How the New York Jets Can Solve Their Salary Cap Problems

Erik FrenzSenior Writer IJanuary 30, 2013

NEW YORK, NY - JANUARY 24:  New York Jets owner Woody Johnson speaks at a City Hall press conference announcing plans for Super Bowl XLVIII in the region on January 24, 2012 in New York City. The New York/New Jersey region's first Super Bowl will see the creation of a 'Super Bowl Boulevard' fan attraction along Broadway in midtown Manhattan.  (Photo by Mario Tama/Getty Images)
Mario Tama/Getty Images

The New York Jets did not pass go and did not collect $200 salary on their way to salary cap jail.

Fortunately, a few rolls of the dice prior to landing there, they happened to pick up a few "get out of jail free" cards along the way.

We know the Jets are cap-strapped for 2013, set to be around $19.4 million over the approximate $120 million limit.

How do they fix it, though? And where do the primary problems lie?

Thanks to a pretty awesome interactive salary breakdown for every NFL team from The Guardian (hat tip to ProFootballFocus' via Twitter), we know the Jets' biggest problems from a salary cap standpoint are on the defensive side of the ball.


According to the chart, the Jets had $51.7 million invested on offense and $68.1 million on defense for the 2012-13 season. 

The imbalance is a fair representation not only of how the Jets have done business lately, but why they have struggled as they have.

It's an interesting juxtaposition; the Jets didn't invest on the offensive side, and it showed up on the field in a lack of depth at the skill positions. On defense, the Jets invested heavily, yet underperformed their salary grade as the third-highest paid defense in the NFL.

Some teams see a lack of return on investment on one side of the ball; some teams pay the price for failing to invest on a particular unit. Very few teams suffer the consequences of both.

The Jets had $16.4 million more invested on defense than on offense.

The Seahawks, Colts, Titans and Buccaneers were the only teams with such a high disparity in their investment on one side of the ball over the other.

Just some notes on those teams:

  • The Seahawks had a cost disparity of $17.5 million; they had $20.7 million tied up in three players: wide receiver Sidney Rice, running back Marshawn Lynch and tight end Zach Miller, and aside from the defensive line, where they have over $20 million invested in five players, their defense is built of low-salary players.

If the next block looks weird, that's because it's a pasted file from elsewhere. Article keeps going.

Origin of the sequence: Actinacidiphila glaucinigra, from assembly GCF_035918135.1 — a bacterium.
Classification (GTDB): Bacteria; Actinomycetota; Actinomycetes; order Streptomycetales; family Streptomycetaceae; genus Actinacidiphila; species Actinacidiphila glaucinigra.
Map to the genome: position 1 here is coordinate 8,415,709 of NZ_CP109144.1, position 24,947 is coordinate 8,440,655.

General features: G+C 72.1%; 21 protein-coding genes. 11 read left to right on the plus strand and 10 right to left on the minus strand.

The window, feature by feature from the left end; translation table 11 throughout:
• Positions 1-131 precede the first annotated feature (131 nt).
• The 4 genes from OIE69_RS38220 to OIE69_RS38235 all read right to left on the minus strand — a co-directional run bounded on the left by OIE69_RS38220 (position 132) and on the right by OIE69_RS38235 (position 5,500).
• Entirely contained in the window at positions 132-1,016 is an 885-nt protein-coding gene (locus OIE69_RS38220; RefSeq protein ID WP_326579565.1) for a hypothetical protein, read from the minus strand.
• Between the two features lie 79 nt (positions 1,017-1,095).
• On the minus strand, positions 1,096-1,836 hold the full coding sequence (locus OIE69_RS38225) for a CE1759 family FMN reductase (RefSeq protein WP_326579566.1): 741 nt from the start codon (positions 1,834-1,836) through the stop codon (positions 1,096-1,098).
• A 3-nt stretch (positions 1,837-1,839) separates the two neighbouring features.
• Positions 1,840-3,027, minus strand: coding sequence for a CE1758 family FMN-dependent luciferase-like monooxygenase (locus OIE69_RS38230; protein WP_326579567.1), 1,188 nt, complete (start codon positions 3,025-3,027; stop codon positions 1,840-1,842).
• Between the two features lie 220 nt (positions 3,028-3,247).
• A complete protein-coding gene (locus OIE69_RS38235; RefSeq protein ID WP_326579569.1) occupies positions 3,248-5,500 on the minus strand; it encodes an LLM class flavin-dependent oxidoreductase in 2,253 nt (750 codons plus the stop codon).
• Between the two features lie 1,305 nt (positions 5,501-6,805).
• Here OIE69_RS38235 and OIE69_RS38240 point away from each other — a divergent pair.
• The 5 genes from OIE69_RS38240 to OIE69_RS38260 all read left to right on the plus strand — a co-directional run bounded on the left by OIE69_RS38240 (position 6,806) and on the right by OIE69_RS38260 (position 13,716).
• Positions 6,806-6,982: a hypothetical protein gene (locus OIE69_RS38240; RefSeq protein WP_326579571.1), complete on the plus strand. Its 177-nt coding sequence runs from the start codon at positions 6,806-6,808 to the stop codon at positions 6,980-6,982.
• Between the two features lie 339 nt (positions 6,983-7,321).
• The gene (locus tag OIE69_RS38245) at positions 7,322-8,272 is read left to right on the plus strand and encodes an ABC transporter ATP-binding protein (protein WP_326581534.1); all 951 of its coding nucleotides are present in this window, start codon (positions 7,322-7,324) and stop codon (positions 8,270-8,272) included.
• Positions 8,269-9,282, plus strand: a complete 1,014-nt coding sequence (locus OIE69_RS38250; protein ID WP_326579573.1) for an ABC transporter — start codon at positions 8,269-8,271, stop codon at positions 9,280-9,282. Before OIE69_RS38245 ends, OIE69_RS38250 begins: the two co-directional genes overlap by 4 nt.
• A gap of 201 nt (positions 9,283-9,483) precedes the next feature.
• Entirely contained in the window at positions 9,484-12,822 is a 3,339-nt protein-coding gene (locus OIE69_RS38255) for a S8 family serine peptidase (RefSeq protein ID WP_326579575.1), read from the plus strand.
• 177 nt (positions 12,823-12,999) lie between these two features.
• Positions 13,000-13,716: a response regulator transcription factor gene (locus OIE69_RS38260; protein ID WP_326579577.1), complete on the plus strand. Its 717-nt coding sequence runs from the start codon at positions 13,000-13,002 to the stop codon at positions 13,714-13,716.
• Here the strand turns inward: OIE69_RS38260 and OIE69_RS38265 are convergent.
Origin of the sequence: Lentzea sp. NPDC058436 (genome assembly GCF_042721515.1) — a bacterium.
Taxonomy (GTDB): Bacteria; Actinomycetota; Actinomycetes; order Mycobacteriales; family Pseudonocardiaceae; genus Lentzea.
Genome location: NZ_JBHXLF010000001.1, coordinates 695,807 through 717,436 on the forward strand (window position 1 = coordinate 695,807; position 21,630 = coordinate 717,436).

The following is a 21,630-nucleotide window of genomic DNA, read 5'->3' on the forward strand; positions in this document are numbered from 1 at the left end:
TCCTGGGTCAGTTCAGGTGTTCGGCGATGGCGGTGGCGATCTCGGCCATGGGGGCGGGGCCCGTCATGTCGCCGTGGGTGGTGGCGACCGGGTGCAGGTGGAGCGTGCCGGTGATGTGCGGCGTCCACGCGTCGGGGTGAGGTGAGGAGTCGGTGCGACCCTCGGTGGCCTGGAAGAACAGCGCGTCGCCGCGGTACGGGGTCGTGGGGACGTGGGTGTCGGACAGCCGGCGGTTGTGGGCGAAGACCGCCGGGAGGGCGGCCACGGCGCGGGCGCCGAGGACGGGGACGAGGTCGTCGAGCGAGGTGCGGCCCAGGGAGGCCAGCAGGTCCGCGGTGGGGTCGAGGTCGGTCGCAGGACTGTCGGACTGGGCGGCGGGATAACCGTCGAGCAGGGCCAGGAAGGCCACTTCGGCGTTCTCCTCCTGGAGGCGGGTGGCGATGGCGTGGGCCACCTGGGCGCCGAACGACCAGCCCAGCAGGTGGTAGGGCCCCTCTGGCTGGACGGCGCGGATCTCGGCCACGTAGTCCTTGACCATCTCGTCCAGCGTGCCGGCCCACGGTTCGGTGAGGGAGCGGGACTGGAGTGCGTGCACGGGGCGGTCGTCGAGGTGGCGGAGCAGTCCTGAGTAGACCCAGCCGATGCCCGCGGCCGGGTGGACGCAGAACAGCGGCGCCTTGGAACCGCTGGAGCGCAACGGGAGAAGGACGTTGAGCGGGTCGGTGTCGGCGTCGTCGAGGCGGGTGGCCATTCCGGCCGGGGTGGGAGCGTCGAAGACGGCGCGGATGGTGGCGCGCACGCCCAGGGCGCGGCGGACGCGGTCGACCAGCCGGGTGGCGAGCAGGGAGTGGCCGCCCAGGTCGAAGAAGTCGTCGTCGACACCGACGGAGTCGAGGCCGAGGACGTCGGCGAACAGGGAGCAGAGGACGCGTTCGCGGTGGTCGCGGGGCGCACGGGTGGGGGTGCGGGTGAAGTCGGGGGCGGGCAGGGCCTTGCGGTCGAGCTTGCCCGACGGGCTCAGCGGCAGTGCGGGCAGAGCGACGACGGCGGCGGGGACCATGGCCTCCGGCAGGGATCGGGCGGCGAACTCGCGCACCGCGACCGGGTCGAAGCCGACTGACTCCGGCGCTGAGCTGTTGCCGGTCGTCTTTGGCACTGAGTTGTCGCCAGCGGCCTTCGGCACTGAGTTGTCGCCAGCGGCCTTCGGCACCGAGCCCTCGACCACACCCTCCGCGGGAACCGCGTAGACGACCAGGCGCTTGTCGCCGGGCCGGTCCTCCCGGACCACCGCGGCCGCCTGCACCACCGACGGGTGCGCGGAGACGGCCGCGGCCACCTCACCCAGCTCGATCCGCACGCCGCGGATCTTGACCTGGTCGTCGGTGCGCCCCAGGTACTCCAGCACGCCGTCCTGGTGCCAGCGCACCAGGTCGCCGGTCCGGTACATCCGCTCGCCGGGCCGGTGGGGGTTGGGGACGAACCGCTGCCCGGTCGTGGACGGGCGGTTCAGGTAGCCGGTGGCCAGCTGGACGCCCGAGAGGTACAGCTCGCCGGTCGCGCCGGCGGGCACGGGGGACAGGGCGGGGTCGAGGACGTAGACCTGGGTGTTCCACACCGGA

• The Colts had a cost disparity of $24.8 million; they had over $19 million tied up in Dwight Freeney, and the dramatic changes on offense made their salary the lowest on offense in the NFL.
  • The Titans had a cost disparity of $31.1 million; they invested $23.75 million in two offensive tackles and running back Chris Johnson, while their seven highest defensive salaries added up to just a hair under $22.2 million.
  • The Buccaneers had a disparity of $33.9 million; they had $28.2 million invested in three guards, and another $15.4 million in wide receiver Vincent Jackson

That is to say, none of them had the widespread problems the Jets have.

In the position-by-position review of the Jets defense, the problem is clear: four defensive players—David Harris, Bart Scott, Antonio Cromartie and Darrelle Revis—accounted for $37.7 million in salary last year. 

All four players were over the $5 million threshold.

Offensively, only two players on the offensive side for the Jets exceeded that total: wide receiver Santonio Holmes (out for the year after Week 4) and quarterback Mark Sanchez.

They're stuck with both Sanchez and Holmes' contracts for next year, but the problems on defense can be fixed. Specifically, as I outlined last week, there are three defensive contracts the Jets can unload. By releasing Calvin Pace, Bart Scott and Eric Smith, the Jets can save $18.71 million off the salary cap for 2013, which would put them less than $1 million over the cap.

So, while the outlook may be grim for now, there's a light at the end of the tunnel. All the Jets have to do is throw away some of the product that's gone sour. The hard part will be replacing it with fresh product that has a longer shelf life.


Erik Frenz is the AFC East lead blogger for Bleacher Report. Be sure to follow Erik on Twitter and "like" the AFC East blog on Facebook to keep up with all the updates. Unless otherwise specified, all quotes are obtained firsthand or via team press releases.